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The hidden dragstrip in Orange

Posted by George Kennedy  November 10, 2011 11:03 AM

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Old-Ford-Orange.jpg

(All photos: Leo Bonarrigo). Click photo for larger version.

It's been said that there is a hidden racetrack in every major city. I often thought Boston was left out of that equation, what with New Hampshire Motor Speedway in Loudon, N.H., and Lime Rock Park in Lakeville, Conn. However, in the closing weeks of summer, I indeed found Boston’s secret track — and its a lot closer than you think.

Orange is a stop along Route 2, where many UMass-Amherst students make the turn to 202 South on their way back to campus. Orange is also the home of an airstrip that 60 years ago was the epicenter of hot-rodding in New England. In September, wrench-turners from around New England met to revive the original races at the “Orange Airfield Drag Reunion,” with more than 1,000 cars from the muscle and hot rod eras. Dragsters and high-powered machines from Deuce Coupes with flathead V-8s to GTOs and everything in between were represented for one special day.

Orange-Drag-Racing.jpg

Click photo for larger version.

Sure, it was only a sixth of a mile — barely a chance for some to get out of second gear — but it was history in motion. Many, like myself, are too young to see classic NHRA races of lore, or see a Yenko Camaro and a 429 Cobra duke it out on some back street. This was like “Field of Dreams” for gearheads.

The event got its start in the mid-1950s, when many car enthusiasts were turning old 1932 Ford roadsters into light, lean hot rods, said race organizer John Durfee.

“In 1954, several local hot rod groups got together and spoke with the airport about having races,” said Durfee. “They wanted a safe location for people to compete, so they wouldn't take to racing in the streets.”

At the far end of the Orange Airport was an unused runway extension. The airport agreed to let the groups use this dormant tarmac, and the first races were held that same year. The races grew in popularity, to the point where the National Hot Rod Association (NHRA) held officially sanctioned races.

Bill Stevens, a TV host of classic car auctions, was in junior high at the time and remembers those first years vividly. “We would drive from Somerville, not even knowing if the races were on,” said Stevens. “We found out [about the races] by accident, and getting any news about the races was very sporadic.”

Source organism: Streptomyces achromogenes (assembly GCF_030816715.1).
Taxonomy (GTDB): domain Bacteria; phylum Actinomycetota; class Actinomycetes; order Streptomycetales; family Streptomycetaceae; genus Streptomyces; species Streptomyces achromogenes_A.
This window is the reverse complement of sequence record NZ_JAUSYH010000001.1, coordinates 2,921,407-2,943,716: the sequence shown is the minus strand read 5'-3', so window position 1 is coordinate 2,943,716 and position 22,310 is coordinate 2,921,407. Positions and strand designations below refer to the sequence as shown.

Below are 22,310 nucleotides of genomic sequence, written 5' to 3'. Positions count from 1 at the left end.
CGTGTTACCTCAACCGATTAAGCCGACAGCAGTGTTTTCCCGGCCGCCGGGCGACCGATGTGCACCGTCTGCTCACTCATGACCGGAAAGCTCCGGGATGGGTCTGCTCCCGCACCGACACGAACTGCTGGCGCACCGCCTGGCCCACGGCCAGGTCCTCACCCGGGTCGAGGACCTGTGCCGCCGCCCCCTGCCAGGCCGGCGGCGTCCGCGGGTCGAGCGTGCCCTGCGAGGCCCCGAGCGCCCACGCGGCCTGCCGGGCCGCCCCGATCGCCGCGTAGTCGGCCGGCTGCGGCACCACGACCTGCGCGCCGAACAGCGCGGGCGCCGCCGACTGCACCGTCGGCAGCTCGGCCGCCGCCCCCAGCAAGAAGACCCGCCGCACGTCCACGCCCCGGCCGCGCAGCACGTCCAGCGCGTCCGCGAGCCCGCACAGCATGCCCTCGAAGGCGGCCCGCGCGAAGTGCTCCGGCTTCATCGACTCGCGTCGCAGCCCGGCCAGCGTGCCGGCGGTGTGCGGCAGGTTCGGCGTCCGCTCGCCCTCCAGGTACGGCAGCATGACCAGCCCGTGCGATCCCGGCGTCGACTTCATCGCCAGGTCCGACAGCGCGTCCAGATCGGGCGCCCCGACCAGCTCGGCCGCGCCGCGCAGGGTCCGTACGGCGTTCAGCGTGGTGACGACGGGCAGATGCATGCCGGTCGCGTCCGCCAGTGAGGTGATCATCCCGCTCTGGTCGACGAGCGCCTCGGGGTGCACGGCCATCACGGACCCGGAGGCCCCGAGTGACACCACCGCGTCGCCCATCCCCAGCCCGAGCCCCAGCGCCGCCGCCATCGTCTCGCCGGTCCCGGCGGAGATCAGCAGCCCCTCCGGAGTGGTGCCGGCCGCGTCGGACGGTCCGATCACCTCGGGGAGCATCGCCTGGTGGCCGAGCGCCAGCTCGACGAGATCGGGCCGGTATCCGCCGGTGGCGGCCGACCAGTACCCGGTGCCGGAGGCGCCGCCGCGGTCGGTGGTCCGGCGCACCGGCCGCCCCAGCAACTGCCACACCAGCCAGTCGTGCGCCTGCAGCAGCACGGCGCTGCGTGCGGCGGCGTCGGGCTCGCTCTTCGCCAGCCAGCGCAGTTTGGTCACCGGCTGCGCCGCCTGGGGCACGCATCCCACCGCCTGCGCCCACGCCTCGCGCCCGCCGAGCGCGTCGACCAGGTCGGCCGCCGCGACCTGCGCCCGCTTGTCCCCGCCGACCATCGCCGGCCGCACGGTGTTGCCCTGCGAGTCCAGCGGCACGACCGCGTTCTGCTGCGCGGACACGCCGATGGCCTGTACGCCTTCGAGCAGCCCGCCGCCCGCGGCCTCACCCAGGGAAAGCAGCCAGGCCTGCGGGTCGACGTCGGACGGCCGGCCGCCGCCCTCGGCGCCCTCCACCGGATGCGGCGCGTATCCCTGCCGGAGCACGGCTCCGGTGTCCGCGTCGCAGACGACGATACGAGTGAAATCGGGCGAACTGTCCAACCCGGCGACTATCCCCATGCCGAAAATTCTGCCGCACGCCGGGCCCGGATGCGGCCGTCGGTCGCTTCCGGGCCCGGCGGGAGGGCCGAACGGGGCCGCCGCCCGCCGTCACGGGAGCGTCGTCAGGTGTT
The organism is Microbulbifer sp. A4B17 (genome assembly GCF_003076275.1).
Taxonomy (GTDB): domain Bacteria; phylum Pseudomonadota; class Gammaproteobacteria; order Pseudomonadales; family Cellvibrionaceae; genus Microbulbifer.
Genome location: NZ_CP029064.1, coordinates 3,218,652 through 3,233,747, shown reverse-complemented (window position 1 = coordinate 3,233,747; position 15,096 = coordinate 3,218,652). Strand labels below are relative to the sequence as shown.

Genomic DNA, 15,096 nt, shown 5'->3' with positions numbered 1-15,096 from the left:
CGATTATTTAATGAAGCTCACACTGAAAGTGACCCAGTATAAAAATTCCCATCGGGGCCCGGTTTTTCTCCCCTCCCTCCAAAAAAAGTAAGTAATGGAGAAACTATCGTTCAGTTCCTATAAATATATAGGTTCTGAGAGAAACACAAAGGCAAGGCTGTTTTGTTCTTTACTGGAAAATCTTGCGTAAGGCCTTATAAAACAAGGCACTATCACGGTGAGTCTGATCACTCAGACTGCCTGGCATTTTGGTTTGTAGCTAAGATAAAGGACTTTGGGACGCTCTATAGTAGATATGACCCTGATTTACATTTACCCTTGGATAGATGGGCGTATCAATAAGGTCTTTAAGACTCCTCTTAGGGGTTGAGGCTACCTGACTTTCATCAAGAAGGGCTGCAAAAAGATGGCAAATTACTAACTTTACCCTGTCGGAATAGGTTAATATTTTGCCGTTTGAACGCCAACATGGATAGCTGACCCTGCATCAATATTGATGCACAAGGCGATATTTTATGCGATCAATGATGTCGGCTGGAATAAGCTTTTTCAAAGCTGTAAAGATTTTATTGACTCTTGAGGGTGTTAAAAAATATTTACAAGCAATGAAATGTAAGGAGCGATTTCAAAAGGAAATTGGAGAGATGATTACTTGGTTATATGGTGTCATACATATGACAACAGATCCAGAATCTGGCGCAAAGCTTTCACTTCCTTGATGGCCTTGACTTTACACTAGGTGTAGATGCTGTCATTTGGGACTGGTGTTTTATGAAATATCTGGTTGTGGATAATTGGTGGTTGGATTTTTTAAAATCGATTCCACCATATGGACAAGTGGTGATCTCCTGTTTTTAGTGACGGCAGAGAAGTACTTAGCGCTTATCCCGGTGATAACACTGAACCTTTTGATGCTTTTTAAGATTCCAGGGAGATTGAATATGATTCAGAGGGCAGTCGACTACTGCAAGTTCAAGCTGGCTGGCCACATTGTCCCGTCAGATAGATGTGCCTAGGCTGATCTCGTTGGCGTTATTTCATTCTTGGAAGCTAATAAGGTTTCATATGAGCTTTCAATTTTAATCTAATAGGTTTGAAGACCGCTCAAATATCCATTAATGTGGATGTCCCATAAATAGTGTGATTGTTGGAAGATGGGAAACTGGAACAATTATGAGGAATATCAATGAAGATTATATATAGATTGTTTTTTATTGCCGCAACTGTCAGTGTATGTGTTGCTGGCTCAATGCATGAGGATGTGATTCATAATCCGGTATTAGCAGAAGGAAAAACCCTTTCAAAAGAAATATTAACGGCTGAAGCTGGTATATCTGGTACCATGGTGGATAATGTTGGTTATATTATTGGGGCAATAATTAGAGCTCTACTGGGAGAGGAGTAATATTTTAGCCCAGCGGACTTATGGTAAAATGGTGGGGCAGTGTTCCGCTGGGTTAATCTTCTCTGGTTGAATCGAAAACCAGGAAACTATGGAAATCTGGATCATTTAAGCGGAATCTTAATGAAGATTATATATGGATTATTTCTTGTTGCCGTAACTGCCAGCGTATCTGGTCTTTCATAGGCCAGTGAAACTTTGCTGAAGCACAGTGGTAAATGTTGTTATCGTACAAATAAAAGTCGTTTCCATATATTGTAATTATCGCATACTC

After getting coverage in Hot Rod magazine, the event continued to grow. Stephens stuck around and saw many a great battle,

“I remember a big race between Gus Ziudema in a 289 Shelby Cobra Dragonsnake against Fred Cain in a Plymouth Belvadere Hemi, called the Hurri-Cain,” he said.

Durfee, on the other hand, had lived in Orange for three decades with little knowledge of the races. “All I knew of the drags were records in a few books that crossed my path,” he said. “But it wasn't until I started asking around that I found out how big these races were.”

Chevy-Chevelle-SS-Orange.jpg

(All photos: Leo Bonarrigo). Click photo for larger version.

After putting together a car show in 2010, Durfee shopped around the idea of having live races. Many supporters came out of the woodwork, and Durfee spent the next year meeting with airport and town officials.

This year, event officials had to close off parking, and many walked from over a mile away just to get a look at this rarity. Every era of the original races was represented, battling it out 880 feet at a time. From the smell of burnt fuel, to the sounds of Beach Boys' songs, broken up by moments of thunderous horsepower, it was like being a part of history.

But soon enough, the Orange Reunion may be just that. The airport tarmac may be torn up within the year to make room for a possible solar farm, and Durfee isn’t sure the races can continue. Racers should consider themselves lucky to have had a run down the storied strip one last time. Few other abandoned tracks get such a sendoff.

George Kennedy is a senior writer at WheelsTV in Acton and can be reached at gkennedy@wheelstv.net.

This blog is not written or edited by Boston.com or the Boston Globe.
The author is solely responsible for the content.

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